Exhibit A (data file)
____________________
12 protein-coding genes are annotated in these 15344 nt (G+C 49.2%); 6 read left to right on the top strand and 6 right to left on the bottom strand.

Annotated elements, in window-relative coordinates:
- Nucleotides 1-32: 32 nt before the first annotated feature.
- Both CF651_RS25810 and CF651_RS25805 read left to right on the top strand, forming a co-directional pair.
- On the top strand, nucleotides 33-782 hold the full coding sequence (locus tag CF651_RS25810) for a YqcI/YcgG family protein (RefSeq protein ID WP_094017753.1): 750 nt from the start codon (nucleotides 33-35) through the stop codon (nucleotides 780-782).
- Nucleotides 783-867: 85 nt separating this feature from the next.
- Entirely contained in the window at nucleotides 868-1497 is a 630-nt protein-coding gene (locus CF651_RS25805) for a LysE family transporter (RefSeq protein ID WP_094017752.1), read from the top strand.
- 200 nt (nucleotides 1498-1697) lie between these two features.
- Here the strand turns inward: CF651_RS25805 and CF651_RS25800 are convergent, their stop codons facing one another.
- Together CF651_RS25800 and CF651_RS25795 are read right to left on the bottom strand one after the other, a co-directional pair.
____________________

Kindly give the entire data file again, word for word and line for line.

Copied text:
12 protein-coding genes are annotated in these 15344 nt (G+C 49.2%); 6 read left to right on the top strand and 6 right to left on the bottom strand.

Annotated elements, in window-relative coordinates:
- Nucleotides 1-32: 32 nt before the first annotated feature.
- Both CF651_RS25810 and CF651_RS25805 read left to right on the top strand, forming a co-directional pair.
- On the top strand, nucleotides 33-782 hold the full coding sequence (locus tag CF651_RS25810) for a YqcI/YcgG family protein (RefSeq protein ID WP_094017753.1): 750 nt from the start codon (nucleotides 33-35) through the stop codon (nucleotides 780-782).
- Nucleotides 783-867: 85 nt separating this feature from the next.
- Entirely contained in the window at nucleotides 868-1497 is a 630-nt protein-coding gene (locus CF651_RS25805) for a LysE family transporter (RefSeq protein ID WP_094017752.1), read from the top strand.
- 200 nt (nucleotides 1498-1697) lie between these two features.
- Here the strand turns inward: CF651_RS25805 and CF651_RS25800 are convergent, their stop codons facing one another.
- Together CF651_RS25800 and CF651_RS25795 are read right to left on the bottom strand one after the other, a co-directional pair.